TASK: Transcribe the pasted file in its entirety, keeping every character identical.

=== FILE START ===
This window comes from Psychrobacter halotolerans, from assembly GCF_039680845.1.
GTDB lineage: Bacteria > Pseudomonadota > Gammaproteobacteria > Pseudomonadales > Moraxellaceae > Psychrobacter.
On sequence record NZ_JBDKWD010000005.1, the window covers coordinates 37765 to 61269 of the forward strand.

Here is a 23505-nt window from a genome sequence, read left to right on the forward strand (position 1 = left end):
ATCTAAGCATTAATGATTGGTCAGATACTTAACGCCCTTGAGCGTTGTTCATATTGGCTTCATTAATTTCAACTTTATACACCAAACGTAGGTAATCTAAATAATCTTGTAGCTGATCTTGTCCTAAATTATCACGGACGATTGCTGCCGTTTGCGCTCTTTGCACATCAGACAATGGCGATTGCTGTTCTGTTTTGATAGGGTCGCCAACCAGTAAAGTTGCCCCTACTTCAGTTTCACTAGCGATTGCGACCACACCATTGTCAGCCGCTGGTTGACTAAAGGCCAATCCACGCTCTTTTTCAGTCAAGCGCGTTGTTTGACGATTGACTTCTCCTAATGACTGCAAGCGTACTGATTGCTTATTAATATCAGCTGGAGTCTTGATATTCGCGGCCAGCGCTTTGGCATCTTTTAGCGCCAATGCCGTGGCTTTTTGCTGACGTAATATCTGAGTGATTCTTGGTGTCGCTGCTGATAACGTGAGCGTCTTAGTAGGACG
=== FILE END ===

This window comes from Psychrobacter halotolerans, from assembly GCF_039680845.1.
GTDB lineage: Bacteria > Pseudomonadota > Gammaproteobacteria > Pseudomonadales > Moraxellaceae > Psychrobacter.
On sequence record NZ_JBDKWD010000005.1, the window covers coordinates 37765 to 61269 of the forward strand.

Here is a 23505-nt window from a genome sequence, read left to right on the forward strand (position 1 = left end):
ATCTAAGCATTAATGATTGGTCAGATACTTAACGCCCTTGAGCGTTGTTCATATTGGCTTCATTAATTTCAACTTTATACACCAAACGTAGGTAATCTAAATAATCTTGTAGCTGATCTTGTCCTAAATTATCACGGACGATTGCTGCCGTTTGCGCTCTTTGCACATCAGACAATGGCGATTGCTGTTCTGTTTTGATAGGGTCGCCAACCAGTAAAGTTGCCCCTACTTCAGTTTCACTAGCGATTGCGACCACACCATTGTCAGCCGCTGGTTGACTAAAGGCCAATCCACGCTCTTTTTCAGTCAAGCGCGTTGTTTGACGATTGACTTCTCCTAATGACTGCAAGCGTACTGATTGCTTATTAATATCAGCTGGAGTCTTGATATTCGCGGCCAGCGCTTTGGCATCTTTTAGCGCCAATGCCGTGGCTTTTTGCTGACGTAATATCTGAGTGATTCTTGGTGTCGCTGCTGATAACGTGAGCGTCTTAGTAGGACG